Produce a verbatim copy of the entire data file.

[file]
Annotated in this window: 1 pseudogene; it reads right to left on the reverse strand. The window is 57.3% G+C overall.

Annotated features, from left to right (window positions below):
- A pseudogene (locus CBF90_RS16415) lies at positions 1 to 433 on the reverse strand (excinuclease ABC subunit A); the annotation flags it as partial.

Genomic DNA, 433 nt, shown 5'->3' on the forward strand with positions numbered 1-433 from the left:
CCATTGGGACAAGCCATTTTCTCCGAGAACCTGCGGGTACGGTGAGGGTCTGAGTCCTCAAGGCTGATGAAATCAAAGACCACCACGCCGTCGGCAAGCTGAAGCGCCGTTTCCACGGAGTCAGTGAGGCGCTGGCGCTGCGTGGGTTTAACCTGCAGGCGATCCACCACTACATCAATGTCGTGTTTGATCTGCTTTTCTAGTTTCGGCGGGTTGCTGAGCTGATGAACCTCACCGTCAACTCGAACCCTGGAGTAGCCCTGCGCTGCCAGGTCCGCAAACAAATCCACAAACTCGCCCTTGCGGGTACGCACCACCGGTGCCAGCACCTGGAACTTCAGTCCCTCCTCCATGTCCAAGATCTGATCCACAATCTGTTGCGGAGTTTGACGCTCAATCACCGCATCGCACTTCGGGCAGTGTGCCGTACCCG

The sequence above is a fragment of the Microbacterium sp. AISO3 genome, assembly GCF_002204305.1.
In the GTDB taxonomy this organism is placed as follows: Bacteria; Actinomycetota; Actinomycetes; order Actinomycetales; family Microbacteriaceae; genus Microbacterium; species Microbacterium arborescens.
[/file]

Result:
Annotated in this window: 1 pseudogene; it reads right to left on the reverse strand. The window is 57.3% G+C overall.

Annotated features, from left to right (window positions below):
- A pseudogene (locus CBF90_RS16415) lies at positions 1 to 433 on the reverse strand (excinuclease ABC subunit A); the annotation flags it as partial.

Genomic DNA, 433 nt, shown 5'->3' on the forward strand with positions numbered 1-433 from the left:
CCATTGGGACAAGCCATTTTCTCCGAGAACCTGCGGGTACGGTGAGGGTCTGAGTCCTCAAGGCTGATGAAATCAAAGACCACCACGCCGTCGGCAAGCTGAAGCGCCGTTTCCACGGAGTCAGTGAGGCGCTGGCGCTGCGTGGGTTTAACCTGCAGGCGATCCACCACTACATCAATGTCGTGTTTGATCTGCTTTTCTAGTTTCGGCGGGTTGCTGAGCTGATGAACCTCACCGTCAACTCGAACCCTGGAGTAGCCCTGCGCTGCCAGGTCCGCAAACAAATCCACAAACTCGCCCTTGCGGGTACGCACCACCGGTGCCAGCACCTGGAACTTCAGTCCCTCCTCCATGTCCAAGATCTGATCCACAATCTGTTGCGGAGTTTGACGCTCAATCACCGCATCGCACTTCGGGCAGTGTGCCGTACCCG

The sequence above is a fragment of the Microbacterium sp. AISO3 genome, assembly GCF_002204305.1.
In the GTDB taxonomy this organism is placed as follows: Bacteria; Actinomycetota; Actinomycetes; order Actinomycetales; family Microbacteriaceae; genus Microbacterium; species Microbacterium arborescens.